That last part brings up one of the objections that many people many have to this paper – it does take on a rather bitter tone. I actually don’t mind it – who am I to object, given some of the things I’ve said on this blog? But it could be counterproductive, leading to arguments over the insults rather than arguments over the things being insulted (and over whether they’re worthy of the scorn). People could end up waving their hands and running around shouting in all the smoke, rather than figuring out how much fire there is and where it’s burning. The last paragraph of the paper is a good illustration:
The ENCODE results were predicted by one of its authors to necessitate the rewriting of textbooks. We agree, many textbooks dealing with marketing, mass-media hype, and public relations may well have to be rewritten.
Well, maybe that was necessary. The amount of media hype was huge, and the only way to counter it might be to try to generate a similar amount of noise. It might be working, or starting to work – normally, a paper like this would get no popular press coverage at all. But will it make CNN? The Science section of the New York Times? ENCODE’s results certainly did.
But what the general public things about this controversy is secondary. The real fight is going to be here in the sciences, and some of it is going to spill out of academia and into the drug industry. As mentioned above, a lot of companies are looking at epigenetic targets, and a lot of companies would (in general) very much like to hear that there are a lot more potential drug targets than we know about. That was what drove the genomics frenzy back in 1999-2000, an era that was not without its consequences. The coming of the ENCODE data was (for some people) the long-delayed vindication of the idea that gene sequencing was going to lead to a vast landscape of new disease targets. There was already a comment on my entry at the time suggesting that some industrial researchers were jumping on the ENCODE work as a new area to work in, and it wouldn’t surprise me to see many others thinking similarly.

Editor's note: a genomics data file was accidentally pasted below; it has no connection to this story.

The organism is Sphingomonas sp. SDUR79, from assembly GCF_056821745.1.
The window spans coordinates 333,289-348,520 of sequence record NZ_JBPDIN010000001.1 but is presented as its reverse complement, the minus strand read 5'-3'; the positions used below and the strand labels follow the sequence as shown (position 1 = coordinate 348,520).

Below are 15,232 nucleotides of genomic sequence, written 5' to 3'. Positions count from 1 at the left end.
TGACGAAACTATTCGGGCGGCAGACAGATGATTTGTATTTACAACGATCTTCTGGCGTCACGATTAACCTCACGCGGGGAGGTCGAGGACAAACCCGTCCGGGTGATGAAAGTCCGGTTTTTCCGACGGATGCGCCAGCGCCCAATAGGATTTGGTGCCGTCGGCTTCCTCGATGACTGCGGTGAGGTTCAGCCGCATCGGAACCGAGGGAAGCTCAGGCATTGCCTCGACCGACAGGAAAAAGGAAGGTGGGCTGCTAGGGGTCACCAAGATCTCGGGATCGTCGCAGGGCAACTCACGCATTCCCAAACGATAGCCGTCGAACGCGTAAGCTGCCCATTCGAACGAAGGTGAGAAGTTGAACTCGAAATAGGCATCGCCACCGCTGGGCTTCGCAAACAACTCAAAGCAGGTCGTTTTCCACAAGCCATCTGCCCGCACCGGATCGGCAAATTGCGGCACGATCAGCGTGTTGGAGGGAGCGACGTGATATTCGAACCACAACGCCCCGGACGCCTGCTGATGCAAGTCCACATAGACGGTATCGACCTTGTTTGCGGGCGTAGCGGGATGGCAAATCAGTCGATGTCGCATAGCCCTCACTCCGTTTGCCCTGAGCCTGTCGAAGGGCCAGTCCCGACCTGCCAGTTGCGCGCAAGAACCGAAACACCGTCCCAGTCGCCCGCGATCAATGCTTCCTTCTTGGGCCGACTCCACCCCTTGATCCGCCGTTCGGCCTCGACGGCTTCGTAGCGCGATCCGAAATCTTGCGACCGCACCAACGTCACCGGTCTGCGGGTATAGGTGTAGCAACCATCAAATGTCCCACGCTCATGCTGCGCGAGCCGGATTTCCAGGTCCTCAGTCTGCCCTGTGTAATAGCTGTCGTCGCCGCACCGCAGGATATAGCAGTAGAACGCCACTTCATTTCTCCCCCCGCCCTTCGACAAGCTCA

But we’re going to have to be careful. Transcription factors and epigenetic mechanisms are hard enough to work on, even when they’re carefully validated. Chasing after ephemeral ones would truly be a waste of time. . .
More reactions around the science blogging world: Wavefunction, Pharyngula, SciLogs, Openhelix. And there are (and will be) many more.